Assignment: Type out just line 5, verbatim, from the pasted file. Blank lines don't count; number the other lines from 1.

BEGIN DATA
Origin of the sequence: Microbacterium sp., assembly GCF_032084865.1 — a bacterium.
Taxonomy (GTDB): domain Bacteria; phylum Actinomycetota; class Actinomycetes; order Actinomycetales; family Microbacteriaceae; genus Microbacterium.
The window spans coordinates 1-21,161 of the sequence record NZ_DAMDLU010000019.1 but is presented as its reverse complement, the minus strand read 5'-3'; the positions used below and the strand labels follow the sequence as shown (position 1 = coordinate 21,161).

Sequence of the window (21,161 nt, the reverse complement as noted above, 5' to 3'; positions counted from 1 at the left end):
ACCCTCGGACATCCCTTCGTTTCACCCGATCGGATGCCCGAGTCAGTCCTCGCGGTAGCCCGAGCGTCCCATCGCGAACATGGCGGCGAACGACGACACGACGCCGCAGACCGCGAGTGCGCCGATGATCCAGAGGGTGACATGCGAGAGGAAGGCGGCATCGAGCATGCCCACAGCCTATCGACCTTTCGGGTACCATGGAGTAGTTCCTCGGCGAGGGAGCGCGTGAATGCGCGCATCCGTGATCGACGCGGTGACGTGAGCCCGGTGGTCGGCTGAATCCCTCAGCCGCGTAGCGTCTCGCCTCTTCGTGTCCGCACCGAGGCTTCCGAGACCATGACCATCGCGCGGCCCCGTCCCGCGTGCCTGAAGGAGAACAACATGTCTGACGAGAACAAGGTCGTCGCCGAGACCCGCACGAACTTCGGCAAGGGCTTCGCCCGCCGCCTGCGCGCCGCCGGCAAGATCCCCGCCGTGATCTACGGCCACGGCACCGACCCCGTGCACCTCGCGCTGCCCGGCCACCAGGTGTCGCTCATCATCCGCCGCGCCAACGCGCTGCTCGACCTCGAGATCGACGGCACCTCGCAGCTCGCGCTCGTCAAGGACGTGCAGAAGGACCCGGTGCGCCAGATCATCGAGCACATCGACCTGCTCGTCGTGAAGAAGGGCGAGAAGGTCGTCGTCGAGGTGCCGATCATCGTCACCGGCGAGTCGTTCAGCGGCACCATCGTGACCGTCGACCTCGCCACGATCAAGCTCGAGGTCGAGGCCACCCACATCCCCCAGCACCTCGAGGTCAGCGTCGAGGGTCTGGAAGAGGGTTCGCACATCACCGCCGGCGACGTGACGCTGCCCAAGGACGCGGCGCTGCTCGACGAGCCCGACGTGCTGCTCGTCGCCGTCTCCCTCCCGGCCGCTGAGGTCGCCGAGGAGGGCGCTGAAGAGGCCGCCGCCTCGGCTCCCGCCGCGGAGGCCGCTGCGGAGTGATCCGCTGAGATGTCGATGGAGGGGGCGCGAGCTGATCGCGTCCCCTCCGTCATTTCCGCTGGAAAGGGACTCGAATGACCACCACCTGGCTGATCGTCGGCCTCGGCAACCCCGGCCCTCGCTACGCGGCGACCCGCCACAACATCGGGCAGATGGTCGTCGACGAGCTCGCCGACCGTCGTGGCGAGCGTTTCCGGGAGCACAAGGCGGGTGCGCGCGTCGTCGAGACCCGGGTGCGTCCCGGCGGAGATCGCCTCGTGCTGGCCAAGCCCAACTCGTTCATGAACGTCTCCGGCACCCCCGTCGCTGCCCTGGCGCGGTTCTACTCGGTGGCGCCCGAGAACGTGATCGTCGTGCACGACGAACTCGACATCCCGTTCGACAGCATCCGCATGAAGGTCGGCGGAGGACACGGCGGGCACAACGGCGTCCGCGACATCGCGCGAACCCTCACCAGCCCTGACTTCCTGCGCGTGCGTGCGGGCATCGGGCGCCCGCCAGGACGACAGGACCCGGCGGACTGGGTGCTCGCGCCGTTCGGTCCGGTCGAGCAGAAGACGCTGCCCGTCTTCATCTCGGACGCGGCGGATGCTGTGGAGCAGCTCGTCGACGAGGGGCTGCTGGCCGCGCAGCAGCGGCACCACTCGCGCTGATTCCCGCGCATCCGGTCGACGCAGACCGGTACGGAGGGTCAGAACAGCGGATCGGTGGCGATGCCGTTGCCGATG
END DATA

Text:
ACCCTCGGACATCCCTTCGTTTCACCCGATCGGATGCCCGAGTCAGTCCTCGCGGTAGCCCGAGCGTCCCATCGCGAACATGGCGGCGAACGACGACACGACGCCGCAGACCGCGAGTGCGCCGATGATCCAGAGGGTGACATGCGAGAGGAAGGCGGCATCGAGCATGCCCACAGCCTATCGACCTTTCGGGTACCATGGAGTAGTTCCTCGGCGAGGGAGCGCGTGAATGCGCGCATCCGTGATCGACGCGGTGACGTGAGCCCGGTGGTCGGCTGAATCCCTCAGCCGCGTAGCGTCTCGCCTCTTCGTGTCCGCACCGAGGCTTCCGAGACCATGACCATCGCGCGGCCCCGTCCCGCGTGCCTGAAGGAGAACAACATGTCTGACGAGAACAAGGTCGTCGCCGAGACCCGCACGAACTTCGGCAAGGGCTTCGCCCGCCGCCTGCGCGCCGCCGGCAAGATCCCCGCCGTGATCTACGGCCACGGCACCGACCCCGTGCACCTCGCGCTGCCCGGCCACCAGGTGTCGCTCATCATCCGCCGCGCCAACGCGCTGCTCGACCTCGAGATCGACGGCACCTCGCAGCTCGCGCTCGTCAAGGACGTGCAGAAGGACCCGGTGCGCCAGATCATCGAGCACATCGACCTGCTCGTCGTGAAGAAGGGCGAGAAGGTCGTCGTCGAGGTGCCGATCATCGTCACCGGCGAGTCGTTCAGCGGCACCATCGTGACCGTCGACCTCGCCACGATCAAGCTCGAGGTCGAGGCCACCCACATCCCCCAGCACCTCGAGGTCAGCGTCGAGGGTCTGGAAGAGGGTTCGCACATCACCGCCGGCGACGTGACGCTGCCCAAGGACGCGGCGCTGCTCGACGAGCCCGACGTGCTGCTCGTCGCCGTCTCCCTCCCGGCCGCTGAGGTCGCCGAGGAGGGCGCTGAAGAGGCCGCCGCCTCGGCTCCCGCCGCGGAGGCCGCTGCGGAGTGATCCGCTGAGATGTCGATGGAGGGGGCGCGAGCTGATCGCGTCCCCTCCGTCATTTCCGCTGGAAAGGGACTCGAATGACCACCACCTGGCTGATCGTCGGCCTCGGCAACCCCGGCCCTCGCTACGCGGCGACCCGCCACAACATCGGGCAGATGGTCGTCGACGAGCTCGCCGACCGTCGTGGCGAGCGTTTCCGGGAGCACAAGGCGGGTGCGCGCGTCGTCGAGACCCGGGTGCGTCCCGGCGGAGATCGCCTCGTGCTGGCCAAGCCCAACTCGTTCATGAACGTCTCCGGCACCCCCGTCGCTGCCCTGGCGCGGTTCTACTCGGTGGCGCCCGAGAACGTGATCGTCGTGCACGACGAACTCGACATCCCGTTCGACAGCATCCGCATGAAGGTCGGCGGAGGACACGGCGGGCACAACGGCGTCCGCGACATCGCGCGAACCCTCACCAGCCCTGACTTCCTGCGCGTGCGTGCGGGCATCGGGCGCCCGCCAGGACGACAGGACCCGGCGGACTGGGTGCTCGCGCCGTTCGGTCCGGTCGAGCAGAAGACGCTGCCCGTCTTCATCTCGGACGCGGCGGATGCTGTGGAGCAGCTCGTCGACGAGGGGCTGCTGGCCGCGCAGCAGCGGCACCACTCGCGCTGATTCCCGCGCATCCGGTCGACGCAGACCGGTACGGAGGGTCAGAACAGCGGATCGGTGGCGATGCCGTTGCCGATG